This is the second "part two of three" book I've read in the past couple of months, and, sadly, it fell into the well-established category where the follow-up book is not quite as spectacular as the first. I finished The Strain all in a rush, because it was that good. Sadly, The Fall, DelToro and Hogan's follow-up, was only finished quickly because it was short, and because I checked two books out at once and so needed to get through it to move onto the other one.
After the phenomenal pace and plot of The Strain, this one felt kind of rushed. There were scenes where it took me a bit to understand what was going on, and that kills any edge-of-your-seat momentum that might be building. I won't spoil any plot points, but there was a needless macguffin introduced early on - one that wasn't even hinted at in the first book. It felt too much like a "let's throw this in to move the plot along" kind of thing, and while done right that might have worked, here it was just cliche and rather ham-fisted. Not to mention that it put up not one but two major plot holes that weren't addressed by much more than a hand-wave.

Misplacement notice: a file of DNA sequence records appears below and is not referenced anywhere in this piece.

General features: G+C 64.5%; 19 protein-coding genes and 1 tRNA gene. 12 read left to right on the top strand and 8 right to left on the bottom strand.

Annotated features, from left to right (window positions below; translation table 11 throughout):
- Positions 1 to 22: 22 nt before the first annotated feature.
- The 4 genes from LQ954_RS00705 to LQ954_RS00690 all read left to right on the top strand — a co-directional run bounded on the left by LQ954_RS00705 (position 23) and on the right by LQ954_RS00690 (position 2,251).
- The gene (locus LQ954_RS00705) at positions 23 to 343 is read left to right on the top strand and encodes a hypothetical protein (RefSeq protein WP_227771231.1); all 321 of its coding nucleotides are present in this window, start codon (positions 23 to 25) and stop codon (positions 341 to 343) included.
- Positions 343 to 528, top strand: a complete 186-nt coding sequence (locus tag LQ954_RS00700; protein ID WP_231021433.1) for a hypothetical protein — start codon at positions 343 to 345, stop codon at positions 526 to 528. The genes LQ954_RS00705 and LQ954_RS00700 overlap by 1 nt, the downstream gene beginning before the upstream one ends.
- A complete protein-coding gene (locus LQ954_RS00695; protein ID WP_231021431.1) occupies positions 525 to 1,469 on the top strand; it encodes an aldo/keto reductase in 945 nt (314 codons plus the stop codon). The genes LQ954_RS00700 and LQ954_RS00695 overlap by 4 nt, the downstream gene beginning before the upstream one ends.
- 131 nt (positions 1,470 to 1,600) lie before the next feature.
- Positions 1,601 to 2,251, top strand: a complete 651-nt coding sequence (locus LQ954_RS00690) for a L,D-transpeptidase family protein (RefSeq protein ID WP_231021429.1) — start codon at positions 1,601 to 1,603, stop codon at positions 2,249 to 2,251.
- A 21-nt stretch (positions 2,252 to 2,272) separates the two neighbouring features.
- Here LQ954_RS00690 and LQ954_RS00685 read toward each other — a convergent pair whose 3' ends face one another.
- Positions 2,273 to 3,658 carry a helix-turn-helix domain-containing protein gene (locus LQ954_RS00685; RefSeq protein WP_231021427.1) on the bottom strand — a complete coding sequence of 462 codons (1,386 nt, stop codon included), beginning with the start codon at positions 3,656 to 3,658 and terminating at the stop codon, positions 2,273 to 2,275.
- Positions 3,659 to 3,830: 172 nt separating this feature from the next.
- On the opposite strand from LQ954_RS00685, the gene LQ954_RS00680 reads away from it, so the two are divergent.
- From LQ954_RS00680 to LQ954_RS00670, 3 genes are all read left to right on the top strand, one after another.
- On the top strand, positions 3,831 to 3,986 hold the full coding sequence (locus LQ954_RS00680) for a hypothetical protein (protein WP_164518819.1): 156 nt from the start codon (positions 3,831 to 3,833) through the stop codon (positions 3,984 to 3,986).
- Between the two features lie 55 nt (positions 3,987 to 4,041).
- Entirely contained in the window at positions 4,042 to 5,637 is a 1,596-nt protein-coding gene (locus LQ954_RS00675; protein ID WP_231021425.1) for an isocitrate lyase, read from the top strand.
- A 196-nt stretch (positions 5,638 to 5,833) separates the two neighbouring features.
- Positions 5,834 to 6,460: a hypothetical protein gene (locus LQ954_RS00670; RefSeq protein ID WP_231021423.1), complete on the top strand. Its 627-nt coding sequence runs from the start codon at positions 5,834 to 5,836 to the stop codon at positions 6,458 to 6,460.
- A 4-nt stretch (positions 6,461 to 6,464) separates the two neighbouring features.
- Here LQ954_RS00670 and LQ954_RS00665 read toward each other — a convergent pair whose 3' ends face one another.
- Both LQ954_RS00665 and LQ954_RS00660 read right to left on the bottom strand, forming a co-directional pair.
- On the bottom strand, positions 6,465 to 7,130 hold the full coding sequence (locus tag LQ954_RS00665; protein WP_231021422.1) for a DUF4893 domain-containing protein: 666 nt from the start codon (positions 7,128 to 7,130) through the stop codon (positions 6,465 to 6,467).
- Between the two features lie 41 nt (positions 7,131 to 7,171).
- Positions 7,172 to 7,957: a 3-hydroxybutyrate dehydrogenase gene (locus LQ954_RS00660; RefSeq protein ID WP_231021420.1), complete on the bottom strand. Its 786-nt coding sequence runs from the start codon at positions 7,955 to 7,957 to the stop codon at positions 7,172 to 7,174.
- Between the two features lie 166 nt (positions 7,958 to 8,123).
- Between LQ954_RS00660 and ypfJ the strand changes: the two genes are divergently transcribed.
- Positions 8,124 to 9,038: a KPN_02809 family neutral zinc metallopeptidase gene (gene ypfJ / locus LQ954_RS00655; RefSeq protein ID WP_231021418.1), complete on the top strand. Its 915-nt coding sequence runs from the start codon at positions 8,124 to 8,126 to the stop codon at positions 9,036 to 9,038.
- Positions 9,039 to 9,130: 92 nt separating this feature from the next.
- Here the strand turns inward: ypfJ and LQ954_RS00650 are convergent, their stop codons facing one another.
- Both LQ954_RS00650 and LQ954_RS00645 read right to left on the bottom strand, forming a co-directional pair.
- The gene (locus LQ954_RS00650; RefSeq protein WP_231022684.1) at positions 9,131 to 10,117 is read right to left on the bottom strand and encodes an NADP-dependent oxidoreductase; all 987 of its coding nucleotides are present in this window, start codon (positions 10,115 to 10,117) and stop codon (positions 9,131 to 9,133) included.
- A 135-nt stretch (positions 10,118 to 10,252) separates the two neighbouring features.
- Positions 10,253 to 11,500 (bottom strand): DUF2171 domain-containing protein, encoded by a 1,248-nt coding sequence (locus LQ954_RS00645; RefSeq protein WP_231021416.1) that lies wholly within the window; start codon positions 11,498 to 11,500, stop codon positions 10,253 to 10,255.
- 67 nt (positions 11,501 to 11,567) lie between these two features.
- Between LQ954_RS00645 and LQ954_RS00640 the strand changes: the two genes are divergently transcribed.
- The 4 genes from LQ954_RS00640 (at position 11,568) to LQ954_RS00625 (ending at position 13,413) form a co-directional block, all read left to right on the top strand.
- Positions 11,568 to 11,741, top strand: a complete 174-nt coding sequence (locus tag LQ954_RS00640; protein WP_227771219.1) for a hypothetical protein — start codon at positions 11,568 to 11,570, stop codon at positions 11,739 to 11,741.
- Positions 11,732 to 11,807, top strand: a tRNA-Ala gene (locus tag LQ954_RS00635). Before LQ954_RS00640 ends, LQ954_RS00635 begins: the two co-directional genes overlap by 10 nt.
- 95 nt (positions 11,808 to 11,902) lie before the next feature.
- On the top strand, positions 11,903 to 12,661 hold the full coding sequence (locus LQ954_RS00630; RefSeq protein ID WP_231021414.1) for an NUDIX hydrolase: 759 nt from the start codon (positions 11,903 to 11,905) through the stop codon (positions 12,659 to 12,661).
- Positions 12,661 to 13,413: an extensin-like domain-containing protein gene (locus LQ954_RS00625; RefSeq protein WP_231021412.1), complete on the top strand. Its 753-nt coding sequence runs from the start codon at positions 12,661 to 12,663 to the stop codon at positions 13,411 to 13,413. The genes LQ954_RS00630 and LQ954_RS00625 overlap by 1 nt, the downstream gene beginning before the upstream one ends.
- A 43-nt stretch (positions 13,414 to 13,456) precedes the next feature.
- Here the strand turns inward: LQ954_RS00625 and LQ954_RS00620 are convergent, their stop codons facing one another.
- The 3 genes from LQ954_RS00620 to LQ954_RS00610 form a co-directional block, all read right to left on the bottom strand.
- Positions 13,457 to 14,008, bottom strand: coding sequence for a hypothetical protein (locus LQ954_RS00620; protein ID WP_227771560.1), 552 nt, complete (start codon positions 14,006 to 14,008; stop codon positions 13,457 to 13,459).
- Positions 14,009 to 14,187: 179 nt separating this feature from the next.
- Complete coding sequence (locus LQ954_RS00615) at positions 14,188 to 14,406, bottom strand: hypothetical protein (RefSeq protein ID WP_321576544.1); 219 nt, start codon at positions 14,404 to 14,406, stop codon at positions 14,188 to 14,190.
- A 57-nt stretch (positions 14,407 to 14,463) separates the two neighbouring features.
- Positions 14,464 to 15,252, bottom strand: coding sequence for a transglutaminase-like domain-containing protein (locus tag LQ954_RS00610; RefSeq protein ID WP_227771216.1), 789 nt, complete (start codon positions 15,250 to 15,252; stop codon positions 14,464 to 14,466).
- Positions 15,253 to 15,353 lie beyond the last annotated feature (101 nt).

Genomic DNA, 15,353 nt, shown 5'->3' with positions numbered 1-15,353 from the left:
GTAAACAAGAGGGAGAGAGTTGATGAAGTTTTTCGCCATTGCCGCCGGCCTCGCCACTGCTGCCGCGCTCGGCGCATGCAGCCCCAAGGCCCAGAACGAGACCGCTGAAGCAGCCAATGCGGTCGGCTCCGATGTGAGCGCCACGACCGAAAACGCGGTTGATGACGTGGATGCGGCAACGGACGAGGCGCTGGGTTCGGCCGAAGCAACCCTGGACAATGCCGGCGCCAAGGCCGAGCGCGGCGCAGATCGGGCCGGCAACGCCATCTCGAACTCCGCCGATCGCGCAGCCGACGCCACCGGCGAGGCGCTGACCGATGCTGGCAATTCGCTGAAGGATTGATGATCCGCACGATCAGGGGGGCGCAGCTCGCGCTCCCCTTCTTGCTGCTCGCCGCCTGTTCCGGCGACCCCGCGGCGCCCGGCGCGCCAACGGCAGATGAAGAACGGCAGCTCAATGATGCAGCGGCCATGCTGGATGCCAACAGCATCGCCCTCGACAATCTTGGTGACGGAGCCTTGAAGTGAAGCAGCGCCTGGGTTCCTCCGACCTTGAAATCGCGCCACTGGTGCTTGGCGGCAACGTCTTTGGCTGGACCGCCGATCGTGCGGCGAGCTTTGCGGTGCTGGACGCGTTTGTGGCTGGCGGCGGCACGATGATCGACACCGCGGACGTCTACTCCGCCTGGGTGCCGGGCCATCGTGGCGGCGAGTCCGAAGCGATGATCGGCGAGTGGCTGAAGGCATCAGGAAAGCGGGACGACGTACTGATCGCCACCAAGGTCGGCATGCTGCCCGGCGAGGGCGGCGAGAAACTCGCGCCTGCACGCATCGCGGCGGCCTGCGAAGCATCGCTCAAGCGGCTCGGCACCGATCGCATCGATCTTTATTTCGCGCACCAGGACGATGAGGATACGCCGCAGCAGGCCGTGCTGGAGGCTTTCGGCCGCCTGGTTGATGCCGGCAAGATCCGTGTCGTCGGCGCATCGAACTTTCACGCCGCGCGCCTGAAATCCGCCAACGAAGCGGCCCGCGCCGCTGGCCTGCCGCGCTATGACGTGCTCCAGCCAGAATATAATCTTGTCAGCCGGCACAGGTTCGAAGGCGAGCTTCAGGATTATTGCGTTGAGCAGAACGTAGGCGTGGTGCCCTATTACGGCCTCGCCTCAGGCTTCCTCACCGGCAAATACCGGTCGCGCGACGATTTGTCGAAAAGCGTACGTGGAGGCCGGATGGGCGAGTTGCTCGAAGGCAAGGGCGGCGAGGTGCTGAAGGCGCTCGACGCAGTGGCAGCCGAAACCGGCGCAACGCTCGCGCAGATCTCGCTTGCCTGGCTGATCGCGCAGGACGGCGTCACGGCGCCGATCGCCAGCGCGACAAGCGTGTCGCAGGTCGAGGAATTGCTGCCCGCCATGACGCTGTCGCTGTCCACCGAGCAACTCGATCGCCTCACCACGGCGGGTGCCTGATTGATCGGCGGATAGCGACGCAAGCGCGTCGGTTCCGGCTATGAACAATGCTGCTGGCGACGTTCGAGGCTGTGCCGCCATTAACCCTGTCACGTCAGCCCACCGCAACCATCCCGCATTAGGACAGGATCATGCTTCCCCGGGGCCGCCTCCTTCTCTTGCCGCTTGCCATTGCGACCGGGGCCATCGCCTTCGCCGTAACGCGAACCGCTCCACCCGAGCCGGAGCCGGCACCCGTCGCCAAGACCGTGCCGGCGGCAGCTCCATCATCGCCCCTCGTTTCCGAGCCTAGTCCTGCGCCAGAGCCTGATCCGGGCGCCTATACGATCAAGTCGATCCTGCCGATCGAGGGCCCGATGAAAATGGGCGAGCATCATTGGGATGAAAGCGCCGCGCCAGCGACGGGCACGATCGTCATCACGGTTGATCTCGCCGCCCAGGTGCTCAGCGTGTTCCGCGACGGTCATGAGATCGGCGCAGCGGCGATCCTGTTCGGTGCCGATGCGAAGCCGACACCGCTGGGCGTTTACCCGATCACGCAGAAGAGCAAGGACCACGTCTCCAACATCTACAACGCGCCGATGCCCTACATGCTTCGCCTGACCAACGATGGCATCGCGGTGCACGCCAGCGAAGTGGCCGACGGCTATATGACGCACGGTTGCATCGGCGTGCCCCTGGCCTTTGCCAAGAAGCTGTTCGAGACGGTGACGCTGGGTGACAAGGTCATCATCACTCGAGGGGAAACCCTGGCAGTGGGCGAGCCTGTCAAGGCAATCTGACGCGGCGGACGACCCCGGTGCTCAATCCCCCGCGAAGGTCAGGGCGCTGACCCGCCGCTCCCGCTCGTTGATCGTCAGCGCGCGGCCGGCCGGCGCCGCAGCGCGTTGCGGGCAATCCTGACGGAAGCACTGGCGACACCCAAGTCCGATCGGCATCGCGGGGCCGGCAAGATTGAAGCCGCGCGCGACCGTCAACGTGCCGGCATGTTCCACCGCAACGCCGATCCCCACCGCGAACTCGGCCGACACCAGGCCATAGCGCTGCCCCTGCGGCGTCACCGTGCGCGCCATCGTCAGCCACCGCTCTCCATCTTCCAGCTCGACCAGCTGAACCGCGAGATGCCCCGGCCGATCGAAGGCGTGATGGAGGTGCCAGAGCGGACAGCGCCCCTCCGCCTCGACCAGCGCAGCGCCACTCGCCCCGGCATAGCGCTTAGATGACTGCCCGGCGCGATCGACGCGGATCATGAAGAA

It was also short, too short really for me to understand why this is a trilogy instead of just one big book (unless I want to be cynical). If this second volume had been fleshed out better, then perhaps having three separate books would make more sense. And if the authors had taken the time to flesh things out, it might have made for a better book.
Bottom line, while I liked The Fall, and liked it well enough to both finish this book and move on to the last one in the trilogy, it's raised the stakes a lot for that third book. I'm hoping that one will be more like the first, so I don't find myself wishing they'd just stuck to one book only.